- Wi-Fi range extenders rebroadcast the signal from an existing network to increase the reach of your home’s Wi-Fi network.
- Range extenders require an available electrical outlet and must be placed in a location that balances proximity to the existing router and the signal range.
- Range extenders broadcast an entirely new signal with a different SSID, and devices must manually connect to the one with the best signal.
- A better alternative to range extenders is using extra access points or a mesh router, which allow for seamless network transitions and better coverage.
With so many household devices requiring internet access, you may find that your Wi-Fi signal doesn’t reach every part of your home. These are dead zones, and it’s where your current internet signal can’t quite reach. A common solution is to use a Wi-Fi range extender, but many buyers don’t understand how it works.
Although range extenders offer an affordable way to increase your home’s network, they have a major problem you won’t discover until you start using them.
There are far better alternatives, which are as simple as moving your existing router or adding a wireless access point. Keep reading to see how a range extender actually works and why it doesn’t do what you’d expect it to.
Background on Wi-Fi Networks
Before we get to range extenders, let’s review the basics of your home’s network. The internet company’s wiring goes through a modem, which interprets the signal.
Usually, this comes in the form of a cable or telephone wire. Some modems have a router built-in to broadcast the internet signal wirelessly throughout your home. Otherwise, you likely have a separate router that connects to the modem to broadcast the internet signal to other devices.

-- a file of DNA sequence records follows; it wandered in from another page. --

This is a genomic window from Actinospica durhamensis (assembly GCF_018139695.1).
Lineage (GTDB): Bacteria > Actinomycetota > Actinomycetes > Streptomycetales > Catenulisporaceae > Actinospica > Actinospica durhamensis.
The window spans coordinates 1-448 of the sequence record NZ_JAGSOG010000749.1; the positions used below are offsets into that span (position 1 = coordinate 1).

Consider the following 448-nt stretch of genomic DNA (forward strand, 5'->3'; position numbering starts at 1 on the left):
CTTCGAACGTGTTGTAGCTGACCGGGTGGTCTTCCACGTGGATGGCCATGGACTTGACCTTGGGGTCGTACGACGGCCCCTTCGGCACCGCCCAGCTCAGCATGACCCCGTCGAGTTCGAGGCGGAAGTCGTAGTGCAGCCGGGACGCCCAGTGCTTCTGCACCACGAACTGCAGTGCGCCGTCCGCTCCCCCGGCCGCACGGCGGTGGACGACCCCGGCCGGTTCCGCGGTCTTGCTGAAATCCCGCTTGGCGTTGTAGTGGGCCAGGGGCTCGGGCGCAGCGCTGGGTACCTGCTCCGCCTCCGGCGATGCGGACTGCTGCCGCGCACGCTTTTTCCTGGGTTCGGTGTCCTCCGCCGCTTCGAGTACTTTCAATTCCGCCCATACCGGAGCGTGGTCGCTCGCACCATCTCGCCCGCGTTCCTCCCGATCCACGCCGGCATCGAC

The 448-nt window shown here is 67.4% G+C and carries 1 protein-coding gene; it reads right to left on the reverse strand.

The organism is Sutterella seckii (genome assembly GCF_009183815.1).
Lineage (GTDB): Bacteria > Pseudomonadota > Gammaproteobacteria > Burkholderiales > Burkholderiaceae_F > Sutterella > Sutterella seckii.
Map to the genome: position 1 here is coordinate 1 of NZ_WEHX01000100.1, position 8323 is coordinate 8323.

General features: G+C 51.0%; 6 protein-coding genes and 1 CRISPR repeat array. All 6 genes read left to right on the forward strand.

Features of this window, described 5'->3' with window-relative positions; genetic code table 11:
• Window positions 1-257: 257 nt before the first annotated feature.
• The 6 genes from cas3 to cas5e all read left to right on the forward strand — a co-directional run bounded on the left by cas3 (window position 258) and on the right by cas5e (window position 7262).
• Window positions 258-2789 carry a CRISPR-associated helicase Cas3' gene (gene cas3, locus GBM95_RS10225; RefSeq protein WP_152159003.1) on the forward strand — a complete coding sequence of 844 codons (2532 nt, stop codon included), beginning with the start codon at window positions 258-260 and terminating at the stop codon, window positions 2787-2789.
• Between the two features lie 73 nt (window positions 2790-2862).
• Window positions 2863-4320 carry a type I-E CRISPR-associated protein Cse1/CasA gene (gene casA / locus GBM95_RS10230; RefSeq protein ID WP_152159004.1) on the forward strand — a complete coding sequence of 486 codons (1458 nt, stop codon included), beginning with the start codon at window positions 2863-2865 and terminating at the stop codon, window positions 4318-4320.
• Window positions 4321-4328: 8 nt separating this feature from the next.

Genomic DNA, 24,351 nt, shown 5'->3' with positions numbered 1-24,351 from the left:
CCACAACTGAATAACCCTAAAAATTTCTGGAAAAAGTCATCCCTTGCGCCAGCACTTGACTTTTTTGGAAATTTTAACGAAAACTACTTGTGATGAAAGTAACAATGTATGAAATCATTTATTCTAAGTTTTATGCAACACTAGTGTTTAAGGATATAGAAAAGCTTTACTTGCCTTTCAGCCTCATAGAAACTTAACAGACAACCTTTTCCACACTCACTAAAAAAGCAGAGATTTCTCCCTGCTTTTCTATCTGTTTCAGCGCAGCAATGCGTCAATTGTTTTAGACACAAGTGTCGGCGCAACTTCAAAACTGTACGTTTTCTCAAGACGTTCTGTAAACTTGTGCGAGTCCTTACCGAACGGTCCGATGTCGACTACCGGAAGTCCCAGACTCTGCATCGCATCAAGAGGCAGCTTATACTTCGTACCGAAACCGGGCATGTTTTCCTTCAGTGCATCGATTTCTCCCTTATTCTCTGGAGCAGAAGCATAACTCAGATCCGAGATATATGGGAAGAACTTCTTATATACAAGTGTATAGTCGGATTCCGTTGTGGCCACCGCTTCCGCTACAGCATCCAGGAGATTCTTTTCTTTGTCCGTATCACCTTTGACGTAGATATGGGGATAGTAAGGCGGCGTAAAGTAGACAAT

The problem is that you are limited as to where you can place the modem and router based on the wiring coming into your home. This can leave dead spots in the far areas of your house, which is where a range extender can help.
How Do Wi-Fi Extenders Work?
Wi-Fi extenders are pretty simple devices that take the signal from an existing network and rebroadcast it. All they require is an electrical outlet and an existing wireless network, which makes them easy for a homeowner to set up. The steps below explain how range extenders work and how to set one up in your home.
Step 1: Power Goes into the Extender
Range extenders require power, and the most common ones are small blocks that plug directly into an outlet. Power is one of the most critical factors because it limits where you can plug in a range extender. That brings us to the first limitation of Wi-Fi range extenders: you need an available electrical outlet.
Step 2: The Wi-Fi Extender Connects to an Existing Network
But here is where things get complicated: a Wi-Fi range extender must wirelessly connect to the existing networking. Meaning, it must be on the edge of the current signal.
If you place the extender too far away, it will not be able to connect to the existing network. But you cannot put the extender too close to the current router because it will not broadcast far enough to boost your signal range.
Therefore, you must find a balance when selecting a location. As far as connecting the extender, most devices are simple to set up, only requiring you to sign in to the existing network.
Step 3: The Wi-Fi Extender Receives a Signal From an Existing Network
Once signed in to the existing Wi-Fi network, the extender begins receiving a signal. Keep in mind that older range extenders may be limited to receiving a signal from a 2.4GHz network.
Once you’ve completed the setup process, the range extender begins receiving a signal from the existing network, but it isn’t ready to broadcast it yet.
Step 4: The Wi-Fi Extender Broadcasts a New Signal
The final part of the setup process involves choosing the network configuration of the extender. This is where things start to get confusing for some people.